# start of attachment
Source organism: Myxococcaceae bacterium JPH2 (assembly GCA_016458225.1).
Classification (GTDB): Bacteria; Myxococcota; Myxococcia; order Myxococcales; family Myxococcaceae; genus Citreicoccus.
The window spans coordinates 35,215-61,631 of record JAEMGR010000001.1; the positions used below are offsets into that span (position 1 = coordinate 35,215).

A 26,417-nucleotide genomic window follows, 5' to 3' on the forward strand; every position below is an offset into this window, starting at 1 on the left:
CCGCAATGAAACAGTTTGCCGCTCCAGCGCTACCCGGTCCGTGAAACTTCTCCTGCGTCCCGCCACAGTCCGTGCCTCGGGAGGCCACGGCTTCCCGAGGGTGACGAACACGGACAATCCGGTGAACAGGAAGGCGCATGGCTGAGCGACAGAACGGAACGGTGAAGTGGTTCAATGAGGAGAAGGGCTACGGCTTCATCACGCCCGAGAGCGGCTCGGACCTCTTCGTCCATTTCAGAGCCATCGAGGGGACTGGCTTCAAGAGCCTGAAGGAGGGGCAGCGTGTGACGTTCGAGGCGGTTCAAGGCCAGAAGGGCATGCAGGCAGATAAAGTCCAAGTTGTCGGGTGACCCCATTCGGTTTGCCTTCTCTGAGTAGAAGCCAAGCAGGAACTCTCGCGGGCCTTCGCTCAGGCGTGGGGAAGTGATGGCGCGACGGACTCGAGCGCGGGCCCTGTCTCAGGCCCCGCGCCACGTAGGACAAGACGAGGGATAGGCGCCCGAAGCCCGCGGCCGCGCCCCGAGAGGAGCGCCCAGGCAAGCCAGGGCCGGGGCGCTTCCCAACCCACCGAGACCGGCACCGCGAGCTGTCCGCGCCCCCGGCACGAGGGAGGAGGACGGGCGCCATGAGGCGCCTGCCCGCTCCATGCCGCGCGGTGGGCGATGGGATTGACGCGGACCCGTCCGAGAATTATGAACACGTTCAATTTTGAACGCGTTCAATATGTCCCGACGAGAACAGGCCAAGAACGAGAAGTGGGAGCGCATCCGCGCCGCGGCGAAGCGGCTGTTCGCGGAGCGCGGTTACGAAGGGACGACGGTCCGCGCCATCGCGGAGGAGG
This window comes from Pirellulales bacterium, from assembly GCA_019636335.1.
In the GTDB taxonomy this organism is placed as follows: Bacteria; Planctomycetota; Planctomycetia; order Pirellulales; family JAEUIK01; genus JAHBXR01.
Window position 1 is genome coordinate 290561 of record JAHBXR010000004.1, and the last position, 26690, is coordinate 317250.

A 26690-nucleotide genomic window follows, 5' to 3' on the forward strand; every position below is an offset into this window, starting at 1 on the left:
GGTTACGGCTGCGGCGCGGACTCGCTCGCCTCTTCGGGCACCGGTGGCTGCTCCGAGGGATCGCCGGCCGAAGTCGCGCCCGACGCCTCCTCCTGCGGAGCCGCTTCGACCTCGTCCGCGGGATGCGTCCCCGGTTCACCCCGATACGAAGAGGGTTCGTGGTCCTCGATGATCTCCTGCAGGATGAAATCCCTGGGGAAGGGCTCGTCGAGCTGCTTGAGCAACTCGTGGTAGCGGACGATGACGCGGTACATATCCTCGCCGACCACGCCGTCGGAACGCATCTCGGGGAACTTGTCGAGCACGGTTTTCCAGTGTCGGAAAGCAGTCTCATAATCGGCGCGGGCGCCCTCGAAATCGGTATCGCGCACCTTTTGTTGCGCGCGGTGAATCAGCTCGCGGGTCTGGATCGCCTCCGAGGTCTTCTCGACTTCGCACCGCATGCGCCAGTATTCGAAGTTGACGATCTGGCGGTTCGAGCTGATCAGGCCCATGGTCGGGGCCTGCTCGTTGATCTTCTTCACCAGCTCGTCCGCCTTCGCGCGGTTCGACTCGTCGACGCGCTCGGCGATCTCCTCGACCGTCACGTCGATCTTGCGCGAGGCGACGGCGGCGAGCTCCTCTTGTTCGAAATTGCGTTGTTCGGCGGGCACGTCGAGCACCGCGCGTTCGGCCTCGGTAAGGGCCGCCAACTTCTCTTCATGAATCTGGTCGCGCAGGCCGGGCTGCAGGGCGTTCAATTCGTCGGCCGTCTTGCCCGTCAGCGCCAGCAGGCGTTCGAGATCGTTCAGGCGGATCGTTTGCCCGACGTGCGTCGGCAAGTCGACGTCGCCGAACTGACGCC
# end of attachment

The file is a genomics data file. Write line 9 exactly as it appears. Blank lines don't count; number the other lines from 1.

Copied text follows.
A 26690-nucleotide genomic window follows, 5' to 3' on the forward strand; every position below is an offset into this window, starting at 1 on the left: